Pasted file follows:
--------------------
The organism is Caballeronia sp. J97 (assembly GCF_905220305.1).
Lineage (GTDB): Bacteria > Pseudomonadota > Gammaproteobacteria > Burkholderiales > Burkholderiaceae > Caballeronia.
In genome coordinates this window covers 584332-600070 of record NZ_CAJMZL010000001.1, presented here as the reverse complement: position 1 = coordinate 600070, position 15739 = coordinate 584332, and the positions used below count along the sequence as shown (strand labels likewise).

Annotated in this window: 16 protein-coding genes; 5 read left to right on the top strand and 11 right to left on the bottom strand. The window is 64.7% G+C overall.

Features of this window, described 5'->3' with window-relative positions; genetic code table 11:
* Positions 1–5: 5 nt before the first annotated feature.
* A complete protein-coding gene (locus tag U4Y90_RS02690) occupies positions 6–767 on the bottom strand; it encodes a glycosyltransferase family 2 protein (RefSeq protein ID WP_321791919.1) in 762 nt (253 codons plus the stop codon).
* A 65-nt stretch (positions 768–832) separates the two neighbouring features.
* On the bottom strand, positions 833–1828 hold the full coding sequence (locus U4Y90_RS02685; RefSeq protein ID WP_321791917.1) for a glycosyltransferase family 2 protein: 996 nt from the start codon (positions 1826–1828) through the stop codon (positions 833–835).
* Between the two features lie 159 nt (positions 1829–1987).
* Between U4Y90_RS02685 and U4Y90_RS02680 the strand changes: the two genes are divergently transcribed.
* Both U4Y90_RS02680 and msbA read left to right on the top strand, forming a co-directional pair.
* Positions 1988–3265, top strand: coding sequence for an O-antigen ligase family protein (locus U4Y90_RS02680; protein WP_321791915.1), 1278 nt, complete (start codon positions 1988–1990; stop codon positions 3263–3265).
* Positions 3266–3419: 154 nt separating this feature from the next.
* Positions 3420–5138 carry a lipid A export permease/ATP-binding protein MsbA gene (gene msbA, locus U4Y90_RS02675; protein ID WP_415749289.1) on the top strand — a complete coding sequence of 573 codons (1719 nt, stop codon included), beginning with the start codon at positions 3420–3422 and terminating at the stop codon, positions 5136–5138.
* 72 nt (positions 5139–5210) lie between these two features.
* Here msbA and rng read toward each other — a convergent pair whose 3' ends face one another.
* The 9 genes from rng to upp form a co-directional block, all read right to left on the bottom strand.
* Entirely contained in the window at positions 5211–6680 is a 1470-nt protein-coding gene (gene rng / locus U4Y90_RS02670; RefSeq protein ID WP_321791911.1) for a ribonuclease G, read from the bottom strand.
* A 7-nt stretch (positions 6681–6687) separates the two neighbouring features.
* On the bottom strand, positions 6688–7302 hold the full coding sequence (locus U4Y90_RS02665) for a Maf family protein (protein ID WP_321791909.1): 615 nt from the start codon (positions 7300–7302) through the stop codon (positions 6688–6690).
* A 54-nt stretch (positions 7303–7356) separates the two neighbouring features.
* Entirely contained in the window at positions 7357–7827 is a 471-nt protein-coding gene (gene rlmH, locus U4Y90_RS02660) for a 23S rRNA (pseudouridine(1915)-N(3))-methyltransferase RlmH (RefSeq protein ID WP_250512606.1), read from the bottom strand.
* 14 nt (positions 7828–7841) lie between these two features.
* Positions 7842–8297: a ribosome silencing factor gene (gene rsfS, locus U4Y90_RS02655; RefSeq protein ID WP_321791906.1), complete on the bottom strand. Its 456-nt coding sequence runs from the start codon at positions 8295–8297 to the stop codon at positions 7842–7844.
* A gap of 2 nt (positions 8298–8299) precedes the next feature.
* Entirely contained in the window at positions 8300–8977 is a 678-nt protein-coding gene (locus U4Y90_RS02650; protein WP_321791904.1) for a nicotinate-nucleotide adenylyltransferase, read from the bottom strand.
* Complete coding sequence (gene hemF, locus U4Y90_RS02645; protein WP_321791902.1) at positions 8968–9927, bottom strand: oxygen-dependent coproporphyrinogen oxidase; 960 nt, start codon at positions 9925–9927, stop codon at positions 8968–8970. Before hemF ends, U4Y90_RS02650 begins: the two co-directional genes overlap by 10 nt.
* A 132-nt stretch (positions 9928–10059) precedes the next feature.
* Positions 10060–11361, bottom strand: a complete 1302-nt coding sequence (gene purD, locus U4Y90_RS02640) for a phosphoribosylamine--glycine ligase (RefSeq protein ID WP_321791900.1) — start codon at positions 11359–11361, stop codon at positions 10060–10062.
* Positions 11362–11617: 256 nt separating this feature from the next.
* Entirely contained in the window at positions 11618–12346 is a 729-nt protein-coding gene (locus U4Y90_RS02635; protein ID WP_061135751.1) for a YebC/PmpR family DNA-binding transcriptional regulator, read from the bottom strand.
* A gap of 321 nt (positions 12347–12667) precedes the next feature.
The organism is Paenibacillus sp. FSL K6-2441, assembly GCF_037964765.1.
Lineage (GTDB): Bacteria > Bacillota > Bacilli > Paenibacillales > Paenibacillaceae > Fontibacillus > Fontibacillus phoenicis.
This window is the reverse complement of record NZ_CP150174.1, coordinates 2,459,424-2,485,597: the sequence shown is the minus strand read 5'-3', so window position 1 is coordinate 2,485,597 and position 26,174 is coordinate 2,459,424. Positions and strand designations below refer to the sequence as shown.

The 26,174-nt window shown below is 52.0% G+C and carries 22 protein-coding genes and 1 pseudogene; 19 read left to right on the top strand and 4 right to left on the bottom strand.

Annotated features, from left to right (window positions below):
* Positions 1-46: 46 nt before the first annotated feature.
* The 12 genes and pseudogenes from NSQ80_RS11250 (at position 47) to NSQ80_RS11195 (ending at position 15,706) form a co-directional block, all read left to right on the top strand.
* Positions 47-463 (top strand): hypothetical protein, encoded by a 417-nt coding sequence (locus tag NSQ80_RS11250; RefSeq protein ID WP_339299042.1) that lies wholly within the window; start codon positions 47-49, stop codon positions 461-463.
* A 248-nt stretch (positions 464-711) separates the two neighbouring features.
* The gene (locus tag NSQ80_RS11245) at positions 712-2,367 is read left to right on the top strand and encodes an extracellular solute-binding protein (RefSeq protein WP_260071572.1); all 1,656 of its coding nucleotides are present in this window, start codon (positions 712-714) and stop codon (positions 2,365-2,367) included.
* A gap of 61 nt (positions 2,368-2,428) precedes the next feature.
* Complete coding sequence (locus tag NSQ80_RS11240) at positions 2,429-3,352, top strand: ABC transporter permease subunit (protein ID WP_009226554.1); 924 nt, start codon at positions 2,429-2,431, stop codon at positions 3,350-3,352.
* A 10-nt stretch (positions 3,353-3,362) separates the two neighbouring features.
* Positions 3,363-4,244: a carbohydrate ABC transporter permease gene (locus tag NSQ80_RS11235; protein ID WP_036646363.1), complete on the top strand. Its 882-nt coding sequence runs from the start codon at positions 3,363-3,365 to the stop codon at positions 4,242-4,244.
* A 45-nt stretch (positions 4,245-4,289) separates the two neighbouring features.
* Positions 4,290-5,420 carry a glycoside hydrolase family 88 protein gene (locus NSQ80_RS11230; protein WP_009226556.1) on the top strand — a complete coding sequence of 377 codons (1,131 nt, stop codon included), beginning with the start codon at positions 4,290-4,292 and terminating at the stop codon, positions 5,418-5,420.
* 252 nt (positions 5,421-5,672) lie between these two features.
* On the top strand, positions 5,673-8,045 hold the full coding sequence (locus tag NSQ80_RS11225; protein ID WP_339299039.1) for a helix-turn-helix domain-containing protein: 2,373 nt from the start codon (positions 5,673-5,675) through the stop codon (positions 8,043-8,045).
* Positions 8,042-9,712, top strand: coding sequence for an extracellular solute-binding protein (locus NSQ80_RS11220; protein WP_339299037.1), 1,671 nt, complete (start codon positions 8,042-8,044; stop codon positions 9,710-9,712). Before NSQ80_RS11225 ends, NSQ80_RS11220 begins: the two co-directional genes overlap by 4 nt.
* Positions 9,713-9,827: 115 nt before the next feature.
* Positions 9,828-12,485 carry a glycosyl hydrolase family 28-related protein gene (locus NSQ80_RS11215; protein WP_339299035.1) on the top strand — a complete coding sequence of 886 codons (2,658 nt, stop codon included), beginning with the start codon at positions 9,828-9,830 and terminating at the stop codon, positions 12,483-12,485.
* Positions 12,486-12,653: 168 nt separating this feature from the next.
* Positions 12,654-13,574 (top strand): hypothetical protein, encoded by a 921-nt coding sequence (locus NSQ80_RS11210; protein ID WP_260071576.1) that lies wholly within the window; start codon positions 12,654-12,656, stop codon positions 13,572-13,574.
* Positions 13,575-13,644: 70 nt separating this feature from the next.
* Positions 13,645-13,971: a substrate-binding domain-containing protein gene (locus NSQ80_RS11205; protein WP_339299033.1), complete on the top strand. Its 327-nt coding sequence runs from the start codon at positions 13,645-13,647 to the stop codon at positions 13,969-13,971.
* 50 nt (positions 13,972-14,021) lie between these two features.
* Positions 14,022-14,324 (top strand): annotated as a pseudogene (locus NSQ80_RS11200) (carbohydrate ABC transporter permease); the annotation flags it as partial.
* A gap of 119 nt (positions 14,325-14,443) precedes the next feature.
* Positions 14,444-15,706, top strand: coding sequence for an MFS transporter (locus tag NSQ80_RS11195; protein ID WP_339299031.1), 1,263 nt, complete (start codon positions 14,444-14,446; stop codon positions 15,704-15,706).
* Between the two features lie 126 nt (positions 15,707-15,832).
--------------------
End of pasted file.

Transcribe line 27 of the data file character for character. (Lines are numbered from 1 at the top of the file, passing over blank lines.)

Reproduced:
* Entirely contained in the window at positions 8300–8977 is a 678-nt protein-coding gene (locus U4Y90_RS02650; protein WP_321791904.1) for a nicotinate-nucleotide adenylyltransferase, read from the bottom strand.